Keep in mind that these newsgroups are public, so do not include any confidential information in your questions. You should also read "How to ask questions the smart way" by Eric Raymond before participating in the newsgroups. NOTE: Please submit bugs to bugzilla, not to the newsgroups. #How do I report a bug or request a feature? section of this document.

People will still come into a newsgroup asking questions that have been answered before and often will not provide any information about what versions they have installed, and what the problem is. You will be much more likely to get help if you provide enough information to reproduce the problem. The section on #How do I report a bug or request a feature? gives a list of some information which could be useful.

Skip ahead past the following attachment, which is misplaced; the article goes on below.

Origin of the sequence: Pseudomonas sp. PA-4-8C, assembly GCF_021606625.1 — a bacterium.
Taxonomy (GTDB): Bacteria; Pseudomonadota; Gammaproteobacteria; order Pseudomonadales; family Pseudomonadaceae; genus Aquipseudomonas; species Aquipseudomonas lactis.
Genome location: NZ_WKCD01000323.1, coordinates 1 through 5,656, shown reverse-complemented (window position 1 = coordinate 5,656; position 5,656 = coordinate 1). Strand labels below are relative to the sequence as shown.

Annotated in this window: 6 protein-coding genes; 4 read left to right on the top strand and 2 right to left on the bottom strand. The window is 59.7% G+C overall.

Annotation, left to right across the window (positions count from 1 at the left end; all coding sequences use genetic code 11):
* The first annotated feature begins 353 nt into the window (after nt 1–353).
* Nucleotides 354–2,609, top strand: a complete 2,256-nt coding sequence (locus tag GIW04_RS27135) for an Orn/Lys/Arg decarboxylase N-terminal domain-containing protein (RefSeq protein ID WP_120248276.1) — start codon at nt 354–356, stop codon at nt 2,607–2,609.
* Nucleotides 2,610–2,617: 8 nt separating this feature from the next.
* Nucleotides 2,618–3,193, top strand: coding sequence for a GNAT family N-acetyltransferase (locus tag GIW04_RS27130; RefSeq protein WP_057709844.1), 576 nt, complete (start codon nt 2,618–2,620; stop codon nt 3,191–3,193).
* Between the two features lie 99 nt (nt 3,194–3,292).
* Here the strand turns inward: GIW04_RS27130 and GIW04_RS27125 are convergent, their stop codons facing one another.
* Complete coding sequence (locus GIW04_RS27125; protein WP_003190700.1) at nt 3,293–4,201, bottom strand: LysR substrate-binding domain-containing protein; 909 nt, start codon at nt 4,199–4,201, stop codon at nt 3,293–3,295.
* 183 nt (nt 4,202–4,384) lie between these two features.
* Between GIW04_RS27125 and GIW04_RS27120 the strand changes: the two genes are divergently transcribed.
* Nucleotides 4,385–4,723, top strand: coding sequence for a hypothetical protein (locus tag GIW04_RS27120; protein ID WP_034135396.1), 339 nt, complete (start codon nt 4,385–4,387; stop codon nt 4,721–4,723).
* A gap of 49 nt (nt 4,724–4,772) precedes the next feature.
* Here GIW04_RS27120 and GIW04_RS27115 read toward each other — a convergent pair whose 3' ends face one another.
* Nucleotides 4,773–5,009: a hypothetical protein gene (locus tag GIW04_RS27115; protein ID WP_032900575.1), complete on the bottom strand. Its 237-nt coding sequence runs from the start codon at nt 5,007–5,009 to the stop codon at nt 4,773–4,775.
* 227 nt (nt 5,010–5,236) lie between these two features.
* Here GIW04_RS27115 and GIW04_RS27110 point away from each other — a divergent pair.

How do I report a bug or request a feature?

The Tools for mobile Linux Project (like the Eclipse Project) uses bugzilla as its bug and feature tracking system. Around, this, we have developed some queries and best practices on the TmL Bug Process Page.

Entering a bug/feature report is as simple as filling in a web form on the eclipse bugzilla page. The first time you enter a bug you will need to create a new bugzilla account for yourself by providing an email address and choosing a password.